Curriculum Modifications: A Brain-Based Perspective

06/26/2015  |  By Sylvia R. Cadena Smith, Ed.D.
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Have you ever felt that your child is capable, yet he struggles to succeed in academic and/or social situations? You have tried a number of different approaches but your child’s learning challenges are difficult to identify or seem to be “hidden” beneath his personality.

At times, you may even feel that your child is performing below his intellectual capabilities and you might think he is an underachiever, lazy, or even not very smart. Well, you are not alone, and the good news is that there just might be brain-based reasons for his actions.

Brain-based Research

Recent research in cognitive processing has identified a group of learners that have difficulty visually processing information delivered via conventional methods. These hidden learners often look and sound the same as other students, but find learning in a traditional manner difficult. Learners who struggle in academic/social situations frequently find that they also have difficulty interpreting and processing complex visual or auditory information. If information is not cognitively processed in a logical and organized manner the brain will receive mixed messages, causing confusion and frustration.

Asking a learner to complete assignments using cognitively unprocessed information inadvertently sets them up for failure. These students are frequently mislabeled as being hyperactive, unwilling, or incapable of learning when, in fact, they can learn, but are “unconventional” in how they cognitively process visually information. This can occur in either gender or any age group.

Identifying unconventional learners™ — learners who have diverse processing styles — has been challenging until recently because little was known about how the brain processes information. In the last 15 to 20 years, brain research has revealed that the ability to “visually process” information is critical to learning and is much more than just having 20/20 vision. It is now understood that the act of “visual processing” is primarily a physiological issue that is not necessarily related to an individual’s intelligence or ability to learn. When learners’ visual or auditory processing is weak, their overall ability to cognitively process information is negatively affected. This is largely due to a disconnect in how information was originally received, and then processed, by the brain.

Impact of Visual
Processing on Reading

All humans have a normal function called a saccade (suh-kahd), which is rapid involuntary eye movement that is part of the brain’s locator mechanism. As a reader attempts to move along a line of text, the brain executes a series of rapid saccadic eye movements and, at key intervals, pauses or fixates the eyes on data to visually process, interpret, and organize the information. Readers who struggle with moving their eyes smoothly from point to point are experiencing what might be termed “overactive” or “irregular” saccades. In these cases, erratic, large amplitude eye movements instead of controlled, small amplitude movements occur.This causes readers’ eyes to jump around the page, causing word or line-skipping and pattern glare —words appear to move on the page.

If clear patterns are not recognized during the fixation or are disrupted due to overactive saccades (e.g., skipped words and lines), then the brain has difficulty interpreting and organizing input into usable information and subsequently into learning. Poor fluency — speed and accuracy when reading with expression — in this case impacted by overactive saccades, typically translates into poor comprehension.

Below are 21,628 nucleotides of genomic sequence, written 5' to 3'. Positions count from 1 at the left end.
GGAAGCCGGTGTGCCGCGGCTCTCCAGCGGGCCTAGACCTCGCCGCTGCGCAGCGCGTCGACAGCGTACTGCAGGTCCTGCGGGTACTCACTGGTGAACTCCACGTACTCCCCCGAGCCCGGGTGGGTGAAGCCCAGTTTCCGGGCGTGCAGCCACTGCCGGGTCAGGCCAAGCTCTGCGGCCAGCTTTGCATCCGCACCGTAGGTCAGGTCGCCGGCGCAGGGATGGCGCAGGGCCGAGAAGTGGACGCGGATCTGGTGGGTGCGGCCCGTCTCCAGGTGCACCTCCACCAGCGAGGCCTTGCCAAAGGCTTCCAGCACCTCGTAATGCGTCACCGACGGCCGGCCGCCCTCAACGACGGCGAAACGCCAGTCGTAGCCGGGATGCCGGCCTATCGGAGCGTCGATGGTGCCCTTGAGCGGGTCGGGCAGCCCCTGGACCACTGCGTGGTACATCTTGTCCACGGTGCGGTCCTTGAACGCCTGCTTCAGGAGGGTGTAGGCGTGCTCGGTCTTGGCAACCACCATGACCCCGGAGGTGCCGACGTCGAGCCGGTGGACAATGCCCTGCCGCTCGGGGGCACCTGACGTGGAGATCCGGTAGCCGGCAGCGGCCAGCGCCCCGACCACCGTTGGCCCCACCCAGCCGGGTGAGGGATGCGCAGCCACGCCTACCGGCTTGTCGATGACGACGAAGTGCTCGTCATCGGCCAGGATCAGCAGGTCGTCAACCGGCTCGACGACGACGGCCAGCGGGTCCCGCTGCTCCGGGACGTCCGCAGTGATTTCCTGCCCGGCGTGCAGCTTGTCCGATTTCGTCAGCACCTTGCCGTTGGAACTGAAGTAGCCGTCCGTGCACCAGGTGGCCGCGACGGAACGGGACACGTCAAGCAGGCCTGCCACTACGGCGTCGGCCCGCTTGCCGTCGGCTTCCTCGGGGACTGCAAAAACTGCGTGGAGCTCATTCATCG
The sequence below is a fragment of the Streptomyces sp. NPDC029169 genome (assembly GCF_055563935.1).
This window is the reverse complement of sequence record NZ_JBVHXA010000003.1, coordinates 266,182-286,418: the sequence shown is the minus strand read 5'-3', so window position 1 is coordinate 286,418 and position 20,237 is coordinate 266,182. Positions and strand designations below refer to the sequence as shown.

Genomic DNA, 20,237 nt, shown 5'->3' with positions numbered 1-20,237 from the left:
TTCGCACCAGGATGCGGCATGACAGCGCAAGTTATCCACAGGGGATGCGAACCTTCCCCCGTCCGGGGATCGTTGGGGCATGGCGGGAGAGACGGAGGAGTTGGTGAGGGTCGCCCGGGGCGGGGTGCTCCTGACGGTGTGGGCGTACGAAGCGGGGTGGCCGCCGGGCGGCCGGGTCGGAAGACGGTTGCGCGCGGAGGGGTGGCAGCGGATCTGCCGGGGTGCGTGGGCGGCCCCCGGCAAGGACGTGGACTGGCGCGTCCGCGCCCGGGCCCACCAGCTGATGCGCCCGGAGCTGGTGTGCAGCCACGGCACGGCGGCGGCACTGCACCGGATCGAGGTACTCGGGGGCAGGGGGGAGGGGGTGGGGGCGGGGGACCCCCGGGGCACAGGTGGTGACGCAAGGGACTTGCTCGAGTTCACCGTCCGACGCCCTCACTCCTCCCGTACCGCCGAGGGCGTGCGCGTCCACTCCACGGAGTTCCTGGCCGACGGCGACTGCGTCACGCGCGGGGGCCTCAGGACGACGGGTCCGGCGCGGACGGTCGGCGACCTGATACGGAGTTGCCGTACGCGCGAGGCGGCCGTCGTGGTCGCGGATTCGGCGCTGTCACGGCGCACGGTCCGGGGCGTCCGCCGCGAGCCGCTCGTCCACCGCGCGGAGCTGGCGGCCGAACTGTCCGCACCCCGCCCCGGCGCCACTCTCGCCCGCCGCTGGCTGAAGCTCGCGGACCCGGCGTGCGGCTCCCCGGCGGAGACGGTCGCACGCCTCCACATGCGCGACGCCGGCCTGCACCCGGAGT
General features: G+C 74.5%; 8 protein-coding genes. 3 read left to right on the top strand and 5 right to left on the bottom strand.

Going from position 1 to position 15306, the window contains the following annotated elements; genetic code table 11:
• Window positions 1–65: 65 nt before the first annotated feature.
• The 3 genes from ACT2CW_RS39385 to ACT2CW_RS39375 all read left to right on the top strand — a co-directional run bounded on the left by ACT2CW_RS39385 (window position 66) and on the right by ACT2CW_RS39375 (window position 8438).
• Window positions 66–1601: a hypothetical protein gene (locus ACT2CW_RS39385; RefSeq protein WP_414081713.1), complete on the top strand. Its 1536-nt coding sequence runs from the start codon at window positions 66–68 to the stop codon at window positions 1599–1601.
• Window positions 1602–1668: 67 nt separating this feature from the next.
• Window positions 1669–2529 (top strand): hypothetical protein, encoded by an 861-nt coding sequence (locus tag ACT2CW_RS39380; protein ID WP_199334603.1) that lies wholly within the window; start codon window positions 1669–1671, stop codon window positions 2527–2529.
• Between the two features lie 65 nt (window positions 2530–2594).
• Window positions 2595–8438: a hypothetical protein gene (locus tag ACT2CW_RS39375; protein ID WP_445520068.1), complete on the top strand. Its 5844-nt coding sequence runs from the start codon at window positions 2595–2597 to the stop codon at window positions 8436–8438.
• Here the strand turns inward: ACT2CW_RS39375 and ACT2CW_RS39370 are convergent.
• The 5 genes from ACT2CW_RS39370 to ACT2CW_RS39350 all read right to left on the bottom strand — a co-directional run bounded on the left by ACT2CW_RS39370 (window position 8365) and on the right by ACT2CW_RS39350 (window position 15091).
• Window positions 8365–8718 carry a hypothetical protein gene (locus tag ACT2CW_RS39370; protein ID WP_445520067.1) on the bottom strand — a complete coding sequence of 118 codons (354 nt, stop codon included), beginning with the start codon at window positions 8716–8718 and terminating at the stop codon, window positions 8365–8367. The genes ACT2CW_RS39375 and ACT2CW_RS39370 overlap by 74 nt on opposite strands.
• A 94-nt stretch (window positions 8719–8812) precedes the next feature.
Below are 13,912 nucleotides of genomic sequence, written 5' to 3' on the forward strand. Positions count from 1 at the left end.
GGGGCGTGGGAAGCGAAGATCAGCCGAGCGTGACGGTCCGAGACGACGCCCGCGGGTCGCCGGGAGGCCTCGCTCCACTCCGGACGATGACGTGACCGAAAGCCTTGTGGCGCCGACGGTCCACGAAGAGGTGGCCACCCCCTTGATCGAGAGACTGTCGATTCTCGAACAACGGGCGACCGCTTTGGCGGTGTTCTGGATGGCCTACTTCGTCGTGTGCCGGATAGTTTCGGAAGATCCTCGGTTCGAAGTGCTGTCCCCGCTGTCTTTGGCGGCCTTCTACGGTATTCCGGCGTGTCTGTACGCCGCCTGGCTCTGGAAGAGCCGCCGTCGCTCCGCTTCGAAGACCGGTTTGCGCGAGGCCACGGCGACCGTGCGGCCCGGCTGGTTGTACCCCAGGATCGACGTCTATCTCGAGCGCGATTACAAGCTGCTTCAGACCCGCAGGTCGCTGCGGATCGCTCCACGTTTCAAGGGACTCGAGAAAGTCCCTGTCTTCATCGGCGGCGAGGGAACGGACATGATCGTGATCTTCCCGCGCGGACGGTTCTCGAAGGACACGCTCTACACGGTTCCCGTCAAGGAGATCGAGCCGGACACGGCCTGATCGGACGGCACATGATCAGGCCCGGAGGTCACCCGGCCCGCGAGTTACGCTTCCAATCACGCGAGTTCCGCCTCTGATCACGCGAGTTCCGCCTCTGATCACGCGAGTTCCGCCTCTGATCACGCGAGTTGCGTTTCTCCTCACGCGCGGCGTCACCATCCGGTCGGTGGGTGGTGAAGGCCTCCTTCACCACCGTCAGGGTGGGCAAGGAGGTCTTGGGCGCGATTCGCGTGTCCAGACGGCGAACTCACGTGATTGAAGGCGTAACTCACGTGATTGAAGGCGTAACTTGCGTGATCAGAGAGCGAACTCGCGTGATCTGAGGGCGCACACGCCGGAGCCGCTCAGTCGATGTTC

A Step in the Right Direction

Students who do not respond well to conventional learning methods tend to become frustrated, frequently due to problems with reading fluency and comprehension. They know they can learn, but struggle to demonstrate it in a traditional setting since their reading is impacted by visual/cognitive processing anomalies. As a result, too often many of these unconventional learners™ drop out from learning and may exhibit negative social behaviors, creating a downward learning and social spiral.

Some behaviors that teachers and parents should look for if they suspect that a child is having difficulty processing visual information are:

  1. Is the child comfortable reading aloud, individually or in a group?
  2. When the child reads aloud, does he/she frequently substitute, skip, re-read words or full lines in the text?
  3. Does the child get tired easily when reading or doing near-point visual work?
  4. Does the child read slowly, tend to read word-by-word and/or give up easily?
  5. Is the child’s verbal vocabulary and communication skills average or above average?

Integrating brain-based visual processing modifications into your home or school curriculum can include simple actions such as providing visual support reading intervention tools to reinforce smooth left-to-right and right-to-left — reverse “sweep” — eye movement as they read, to more involved steps that may include vision therapy.

If your child has any of these characteristics, helping him/her to recognize and adjust to their own unique visual processing styles will empower them to embrace an “I can” and not “I can’t” attitude as they learn.

A free Visual Processing Checklist entitled “Struggling Readers and Involuntary Eye Movement and Visual Processing Checklist” can be downloaded at www.see-n-read.com under the “Articles” tab. This checklist can help you to informally assess if your child is academically lagging due to visual processing issues.

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